Animals are pretty good at dealing with the crap of Earth's least considerate roommate, Man. Well, except for the ones we wiped out somehow. These days we at least have the decency to feel bad about that kind of thing, so if a species falls on hard times, we'll come up with a conservation program or something. Make a token effort to look sad about their imminent obliteration. However, sometimes our best intentions seem indistinguishable from taunting the poor bastards in their darkest hour ...
(When the animals take their revenge on us, you'll need to be ready. So let The De-Textbook train you to fight the mimic octopus, nature's Predator-esque camouflage expert.)
#5. Poisoning Quolls to Save Them
Michael Barritt & Karen May, via Wikipedia
Meet the quoll, Australia's cutest marsupial (koalas lost the title right around the time we learned they all had chlamydia):
"Don't worry, baby; I'm clean."
Roughly the size of a small dog, these guys are cousins of the Tasmanian devil. Being carnivorous, quolls generally pick off smaller animals such as lizards, birds, and other unfortunates.
Now meet the cane toad, an abomination of a creature whose heart is filled with poison, both literal and figurative:
Ian Waldie/Getty Images News/Getty Images
Appropriate for an animal that seems frozen in a look of permanent disdain.
The cane toad, being venomous, can usually kill the creature that consumes it. Granted, that's cool from a revenge perspective -- it's undoubtedly Inigo Montoya's spirit animal -- but it's ultimately not all that great of a deal for either animal involved, which is what makes it all the more incredible that scientists introduced the cane toad into the Australian quoll's environment on purpose.
Needless to say, it has unleashed something of a quoll holocaust.
If "Quoll Holocaust" isn't a heavy metal band by the end of this article, we have grossly misread our audience.
See, the ovulation-inducing cuteness of the quoll is matched only by its savagery; if quolls can fit their adorable wee jaws around something's spine, it's dead meat. Given that a cane toad's only defense strategy is to sit there stupidly and hope its poison saves the day, their meetings end in a nil-all draw with two very dead animals regretting their life decisions. But the quolls are losing the long game: Wherever the toads go, the quoll population crashes.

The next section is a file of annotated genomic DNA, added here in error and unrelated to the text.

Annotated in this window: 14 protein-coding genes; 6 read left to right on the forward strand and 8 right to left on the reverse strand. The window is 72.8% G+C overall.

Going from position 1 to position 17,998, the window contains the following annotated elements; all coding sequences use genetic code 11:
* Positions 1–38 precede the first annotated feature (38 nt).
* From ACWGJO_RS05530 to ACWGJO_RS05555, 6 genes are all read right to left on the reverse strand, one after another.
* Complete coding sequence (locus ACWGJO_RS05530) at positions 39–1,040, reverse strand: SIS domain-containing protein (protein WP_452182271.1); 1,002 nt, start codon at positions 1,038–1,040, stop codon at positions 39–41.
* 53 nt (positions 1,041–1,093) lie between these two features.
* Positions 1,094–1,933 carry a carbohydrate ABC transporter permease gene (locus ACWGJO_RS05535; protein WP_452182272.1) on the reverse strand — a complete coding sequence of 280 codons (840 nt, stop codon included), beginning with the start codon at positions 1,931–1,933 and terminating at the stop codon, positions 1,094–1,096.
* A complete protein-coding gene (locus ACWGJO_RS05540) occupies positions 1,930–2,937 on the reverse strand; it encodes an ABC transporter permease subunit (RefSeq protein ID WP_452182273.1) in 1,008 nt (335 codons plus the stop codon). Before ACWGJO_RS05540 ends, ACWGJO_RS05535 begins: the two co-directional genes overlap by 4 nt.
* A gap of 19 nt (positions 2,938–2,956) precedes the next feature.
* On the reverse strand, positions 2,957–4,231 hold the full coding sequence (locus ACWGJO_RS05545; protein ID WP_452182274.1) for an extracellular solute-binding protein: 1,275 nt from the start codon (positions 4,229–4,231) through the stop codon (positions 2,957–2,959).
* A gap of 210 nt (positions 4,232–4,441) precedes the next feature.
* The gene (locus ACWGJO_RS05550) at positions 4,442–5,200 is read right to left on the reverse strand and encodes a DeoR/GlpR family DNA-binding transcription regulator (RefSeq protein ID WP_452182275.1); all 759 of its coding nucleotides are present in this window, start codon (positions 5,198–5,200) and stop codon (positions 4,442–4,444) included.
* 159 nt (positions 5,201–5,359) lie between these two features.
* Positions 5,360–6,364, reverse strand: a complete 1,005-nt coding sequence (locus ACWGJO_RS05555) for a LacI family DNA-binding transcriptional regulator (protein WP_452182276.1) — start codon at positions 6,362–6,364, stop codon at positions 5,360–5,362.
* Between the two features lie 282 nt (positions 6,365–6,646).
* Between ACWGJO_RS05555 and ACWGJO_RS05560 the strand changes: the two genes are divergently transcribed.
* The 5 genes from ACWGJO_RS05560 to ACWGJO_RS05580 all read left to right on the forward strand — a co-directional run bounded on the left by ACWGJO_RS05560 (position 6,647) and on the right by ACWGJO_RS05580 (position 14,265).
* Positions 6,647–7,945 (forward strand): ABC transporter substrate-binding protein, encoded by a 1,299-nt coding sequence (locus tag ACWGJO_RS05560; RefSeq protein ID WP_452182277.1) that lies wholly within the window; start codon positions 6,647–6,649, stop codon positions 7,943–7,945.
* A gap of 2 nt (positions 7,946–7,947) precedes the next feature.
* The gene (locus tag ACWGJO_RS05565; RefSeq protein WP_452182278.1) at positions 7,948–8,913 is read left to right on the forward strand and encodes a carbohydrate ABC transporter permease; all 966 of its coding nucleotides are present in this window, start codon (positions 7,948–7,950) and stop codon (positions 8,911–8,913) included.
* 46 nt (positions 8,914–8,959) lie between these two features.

But never fear, quolls -- science is here to help! In an effort to teach quolls to make better dietary choices, researchers from the University of Sydney figured that if they could make cane toads taste like they're lethal, quolls might just avoid them. So they chopped up a few cane toads, laced them with cattle dewormer, and fed them to the quolls, who wolfed down their special dinner. Then the poison kicked in and the poor little guys "pawed at their faces" in adorable distress as the nausea took hold.
D'aww. Who wouldn't want to poison a face like that?
A dick move, to be sure.
But it's working, as some quolls decided that they would permanently give up cane toad for Lent. Which is nice, but we imagine others are still shuddering out in the woods somewhere, recalling the night that science gave them the worst shits this side of second-day Chick-Fil-A.
#4. Sawing Off Rhino Horns to Prevent People from Sawing Off Rhino Horns
You may have heard that rhino horn is an aphrodisiac. That's not necessarily true, but people have used it to (pretend to) fix everything from "feverish colds" to demonic possession. Modern gullibility thinks it'll cure cancer and banish hangovers.
We just hit up IHOP, but maybe eating the ground remains of a sword-faced murder-monster might work, too.
Of course, a rhino horn is basically a fingernail that evolved into a murder weapon and has no more curative properties than the filthy bits under your own nails, but you can still get $100,000 a kilo for ground-up rhino horn in Vietnam. That's quite a bit more than the same amount of crystal meth, and with a supplier that's very nearly as unpredictable and almost as likely to stab you.
Oli Scarff/Getty Images News/Getty Images
"He took it to the peehole?"
"Right up it."
Sadly for the rhino, dehorning is usually carried out by ill-informed criminal dickwads with stubby fingers made nearly useless by decades of severe inbreeding, and thus the "surgery" is almost always fatal. So rangers came up with a novel solution to stop dehorning: dehorning.